FRANKFURT (Reuters) - Italian households would bear the brunt of any new bank failure in the country as they own nearly half of the bonds that would be written off in such an event, European Central Bank data showed on Thursday.
The prospect of burning small savers has been a major drag on ECB efforts to rescue the Italian banking sector from its pile of bad loans and has led the government in Rome to step in with taxpayer money when three banks ran into trouble in recent months.
Italian households and non-profit institutions serving them own some 40 percent of the “bailinable bonds”, which can be written off if the bank goes down, issued by lenders in their country.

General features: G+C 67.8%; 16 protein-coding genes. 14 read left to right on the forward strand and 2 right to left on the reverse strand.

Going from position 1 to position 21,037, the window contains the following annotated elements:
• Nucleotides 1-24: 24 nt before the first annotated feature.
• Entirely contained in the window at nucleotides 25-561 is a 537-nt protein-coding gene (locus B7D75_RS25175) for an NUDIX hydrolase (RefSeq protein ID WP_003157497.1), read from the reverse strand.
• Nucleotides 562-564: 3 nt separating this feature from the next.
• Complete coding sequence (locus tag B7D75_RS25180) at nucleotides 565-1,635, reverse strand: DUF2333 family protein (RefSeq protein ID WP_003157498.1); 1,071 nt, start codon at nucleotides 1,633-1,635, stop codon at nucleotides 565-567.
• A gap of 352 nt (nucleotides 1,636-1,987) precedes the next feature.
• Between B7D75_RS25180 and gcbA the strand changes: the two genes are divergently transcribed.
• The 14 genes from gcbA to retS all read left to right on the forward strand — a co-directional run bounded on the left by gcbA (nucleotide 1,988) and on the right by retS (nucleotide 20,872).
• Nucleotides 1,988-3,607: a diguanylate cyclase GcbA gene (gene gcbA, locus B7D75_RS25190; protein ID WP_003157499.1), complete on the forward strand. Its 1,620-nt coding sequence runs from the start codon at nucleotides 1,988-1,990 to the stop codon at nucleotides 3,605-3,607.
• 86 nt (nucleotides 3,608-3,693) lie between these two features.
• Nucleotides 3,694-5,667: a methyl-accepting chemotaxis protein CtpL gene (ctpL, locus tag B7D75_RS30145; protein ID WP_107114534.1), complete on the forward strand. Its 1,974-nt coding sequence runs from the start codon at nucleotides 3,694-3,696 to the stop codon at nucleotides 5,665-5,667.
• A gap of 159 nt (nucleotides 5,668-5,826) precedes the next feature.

This is a much higher proportion than their peers in Germany, France, Spain, Greece and Portugal.
The data, as of September 2017, is contained in a letter by the ECB’s chief supervisor Daniele Nouy to a German member of the European Parliament, in which she reaffirms her call for restricting the sale of such bonds to retail investors.
“One possibility which could be considered is to require that the minimum size per unit of issuance is set at 100,000 euros,” Nouy said.
“Similarly, clearer and more easily understandable disclosure requirements could increase investor awareness of the risks associated with such instruments.”
Reporting by Francesco Canepa; Editing by Mark Heinrich